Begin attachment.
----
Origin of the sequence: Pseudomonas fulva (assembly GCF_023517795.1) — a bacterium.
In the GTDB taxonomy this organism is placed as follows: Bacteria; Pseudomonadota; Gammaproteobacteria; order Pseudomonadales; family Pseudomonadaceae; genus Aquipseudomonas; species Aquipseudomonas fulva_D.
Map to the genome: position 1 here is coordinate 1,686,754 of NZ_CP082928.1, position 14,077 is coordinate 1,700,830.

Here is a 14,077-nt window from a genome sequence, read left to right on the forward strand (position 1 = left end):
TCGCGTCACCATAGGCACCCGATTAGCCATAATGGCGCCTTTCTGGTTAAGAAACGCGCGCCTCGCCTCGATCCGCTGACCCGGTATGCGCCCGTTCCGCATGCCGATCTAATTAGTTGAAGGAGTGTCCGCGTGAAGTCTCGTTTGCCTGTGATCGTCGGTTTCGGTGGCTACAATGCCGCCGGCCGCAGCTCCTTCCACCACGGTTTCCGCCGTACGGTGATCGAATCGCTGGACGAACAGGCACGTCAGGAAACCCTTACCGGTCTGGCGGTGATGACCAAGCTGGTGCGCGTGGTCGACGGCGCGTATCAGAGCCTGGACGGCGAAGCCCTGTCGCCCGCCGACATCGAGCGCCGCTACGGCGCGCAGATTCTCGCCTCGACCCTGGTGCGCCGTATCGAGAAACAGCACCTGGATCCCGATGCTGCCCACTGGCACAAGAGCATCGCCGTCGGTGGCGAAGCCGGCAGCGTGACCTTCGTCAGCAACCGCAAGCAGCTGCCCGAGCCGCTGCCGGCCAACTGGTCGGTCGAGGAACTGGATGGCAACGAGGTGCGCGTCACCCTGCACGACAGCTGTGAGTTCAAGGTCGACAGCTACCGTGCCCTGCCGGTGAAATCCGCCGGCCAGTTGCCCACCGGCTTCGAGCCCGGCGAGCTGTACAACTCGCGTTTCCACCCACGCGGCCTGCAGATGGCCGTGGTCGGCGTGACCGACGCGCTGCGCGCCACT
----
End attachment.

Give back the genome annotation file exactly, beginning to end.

Origin of the sequence: Pseudomonas fulva (assembly GCF_023517795.1) — a bacterium.
In the GTDB taxonomy this organism is placed as follows: Bacteria; Pseudomonadota; Gammaproteobacteria; order Pseudomonadales; family Pseudomonadaceae; genus Aquipseudomonas; species Aquipseudomonas fulva_D.
Map to the genome: position 1 here is coordinate 1,686,754 of NZ_CP082928.1, position 14,077 is coordinate 1,700,830.

Here is a 14,077-nt window from a genome sequence, read left to right on the forward strand (position 1 = left end):
TCGCGTCACCATAGGCACCCGATTAGCCATAATGGCGCCTTTCTGGTTAAGAAACGCGCGCCTCGCCTCGATCCGCTGACCCGGTATGCGCCCGTTCCGCATGCCGATCTAATTAGTTGAAGGAGTGTCCGCGTGAAGTCTCGTTTGCCTGTGATCGTCGGTTTCGGTGGCTACAATGCCGCCGGCCGCAGCTCCTTCCACCACGGTTTCCGCCGTACGGTGATCGAATCGCTGGACGAACAGGCACGTCAGGAAACCCTTACCGGTCTGGCGGTGATGACCAAGCTGGTGCGCGTGGTCGACGGCGCGTATCAGAGCCTGGACGGCGAAGCCCTGTCGCCCGCCGACATCGAGCGCCGCTACGGCGCGCAGATTCTCGCCTCGACCCTGGTGCGCCGTATCGAGAAACAGCACCTGGATCCCGATGCTGCCCACTGGCACAAGAGCATCGCCGTCGGTGGCGAAGCCGGCAGCGTGACCTTCGTCAGCAACCGCAAGCAGCTGCCCGAGCCGCTGCCGGCCAACTGGTCGGTCGAGGAACTGGATGGCAACGAGGTGCGCGTCACCCTGCACGACAGCTGTGAGTTCAAGGTCGACAGCTACCGTGCCCTGCCGGTGAAATCCGCCGGCCAGTTGCCCACCGGCTTCGAGCCCGGCGAGCTGTACAACTCGCGTTTCCACCCACGCGGCCTGCAGATGGCCGTGGTCGGCGTGACCGACGCGCTGCGCGCCACT